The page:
Buildings are an intrinsic part of our society. They affect the way we move, live, work, feel and interact. But the story starts even before the first person walks through the door, with the construction itself also playing a part. 139 Greys Avenue is an exciting example of construction for the community, by the community. Using a social procurement model, Kāinga Ora are ensuring the building delivers more than housing alone. Through the construction it is providing training, experience, jobs and support for businesses. Worker wellbeing is at the forefront of the project, as is the environmental footprint.

On site, there has been a real focus from Kāinga Ora on providing employment through apprenticeships with a focus on encouraging women, Māori and Pasifika, long term unemployed, local residents and youth into the construction industry.

Students of various ages have been provided the opportunity to learn more about the construction on site, attend site visits and learn from the team working on site. Supplier diversity targets have ensured that over 5% of total spend on site has gone to Māori and Pasifika businesses. Women-owned businesses have also been targeted through procurement. Workers are supported with mental health programmes, including MATES in construction. The project has considered the environment throughout, with the buildings being built to the New Zealand Green Building Council 7 Homestar rating, with a target to also achieve 85% diversion of materials from landfill throughout construction.

Community engagement has been key on this project with the local community being involved from the beginning. The local school children designed a large section of the hoarding around the site and the project team has been running sessions with local students to increase knowledge around construction and to encourage school age children, particularly females, to consider a career in the construction industry.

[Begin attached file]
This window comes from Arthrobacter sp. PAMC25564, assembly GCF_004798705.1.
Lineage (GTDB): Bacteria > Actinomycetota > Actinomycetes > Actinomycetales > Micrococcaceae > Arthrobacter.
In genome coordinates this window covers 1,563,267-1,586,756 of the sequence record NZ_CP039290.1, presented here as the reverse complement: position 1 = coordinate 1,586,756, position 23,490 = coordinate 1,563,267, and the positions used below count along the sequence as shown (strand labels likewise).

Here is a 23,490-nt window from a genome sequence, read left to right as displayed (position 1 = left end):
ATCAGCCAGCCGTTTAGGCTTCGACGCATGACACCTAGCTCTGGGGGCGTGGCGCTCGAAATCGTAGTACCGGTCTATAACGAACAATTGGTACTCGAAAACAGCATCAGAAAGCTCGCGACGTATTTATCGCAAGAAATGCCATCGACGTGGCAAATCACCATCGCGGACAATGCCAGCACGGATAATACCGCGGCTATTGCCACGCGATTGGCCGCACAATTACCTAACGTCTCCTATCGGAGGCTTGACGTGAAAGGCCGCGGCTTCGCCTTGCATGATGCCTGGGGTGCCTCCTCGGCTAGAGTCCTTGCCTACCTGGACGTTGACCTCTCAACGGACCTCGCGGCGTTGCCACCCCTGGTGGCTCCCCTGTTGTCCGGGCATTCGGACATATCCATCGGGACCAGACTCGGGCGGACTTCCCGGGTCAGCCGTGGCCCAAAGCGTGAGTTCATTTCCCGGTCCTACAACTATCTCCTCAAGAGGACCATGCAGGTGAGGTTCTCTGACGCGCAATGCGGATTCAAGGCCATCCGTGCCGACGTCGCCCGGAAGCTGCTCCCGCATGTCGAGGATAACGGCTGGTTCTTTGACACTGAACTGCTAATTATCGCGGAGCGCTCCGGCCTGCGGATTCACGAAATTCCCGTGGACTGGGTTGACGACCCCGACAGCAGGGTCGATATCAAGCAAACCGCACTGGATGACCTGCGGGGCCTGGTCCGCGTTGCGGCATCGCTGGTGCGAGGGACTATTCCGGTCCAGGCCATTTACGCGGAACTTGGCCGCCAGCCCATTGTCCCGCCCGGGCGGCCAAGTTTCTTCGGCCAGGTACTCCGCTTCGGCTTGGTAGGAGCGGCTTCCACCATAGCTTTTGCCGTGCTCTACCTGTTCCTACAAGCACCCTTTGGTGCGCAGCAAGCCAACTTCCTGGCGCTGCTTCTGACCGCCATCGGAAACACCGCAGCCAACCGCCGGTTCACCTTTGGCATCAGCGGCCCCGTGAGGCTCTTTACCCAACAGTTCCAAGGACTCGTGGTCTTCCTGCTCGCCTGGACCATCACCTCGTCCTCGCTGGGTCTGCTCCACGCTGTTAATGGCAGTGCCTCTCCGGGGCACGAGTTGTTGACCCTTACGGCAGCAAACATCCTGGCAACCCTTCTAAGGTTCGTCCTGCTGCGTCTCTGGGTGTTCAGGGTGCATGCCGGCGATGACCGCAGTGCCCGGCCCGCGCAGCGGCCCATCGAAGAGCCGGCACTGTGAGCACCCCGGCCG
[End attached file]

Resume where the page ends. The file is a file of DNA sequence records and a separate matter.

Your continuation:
In addition, Kāinga Ora and the project team have partnered with Ngāti Whātua Ōrākei since the very early stages of the project, with a number of iwi artists and designers being involved throughout. Reflecting its place in Tāmaki Makaurau, the building design is based on a narrative gifted to Kāinga Ora which encompasses the mauri or life force and vitality of Wai Horotiu, a stream which once ran close to the site. The mauri or life force wraps around the buildings, providing shelter to the people who live, work and visit the building by cleaning, healing and protecting them.

The approach to the construction of 139 Greys Avenue aligns perfectly with Brevity values of diversity, sustainability and collaboration. We were honoured to be invited to participate in the project. It includes the construction of over 276 new homes, many of which are catering to those with complex or higher needs. Brevity have been engaged by The Building Intelligence Group (TBIG) and are working closely with the main contractor ICON. We were asked to provide the PS1 in 2019 and have been working on the construction monitoring for the steel stud partition walls throughout the project. This includes three buildings ranging from nine to thirteen levels.

For the standard partitions we have used the software webapp Prenguin, which has enabled us to create PS1s quickly and accurately. This allowed us to spend more time working through creative solutions for the more complex challenges. We were able to resolve the brace clashes with ducting and other building services through CANs and onsite discussions with the installers, Alpha Interiors. There were also instances where electrical services penetrated areas of the steel stud partitions we had designed, so we provided a strengthening solution to accommodate the compromised wall elements.

The new social housing development, just up the hill from Auckland’s Aotea Centre, will replace a 60 year old building that many considered a slum. It’s been an inspirational project to be part of. There is a real sense of the community coming together to deliver something unique. The new construction promises a fresh new connected living space where residents will feel proud, safe and connected with the community. As a result of the construction, a diverse representation of new apprentices are being trained, providing the construction industry with skilled labour. The new apprentices represent a broader range of Kiwi’s, and provide role models for underrepresented groups to become part of the construction industry. We are proud to be part of this holistic approach to construction. The benefits of new career opportunities,reduced environmental impact and the creation of new housing that will continue to benefit the community well beyond the installation of the final partition wall.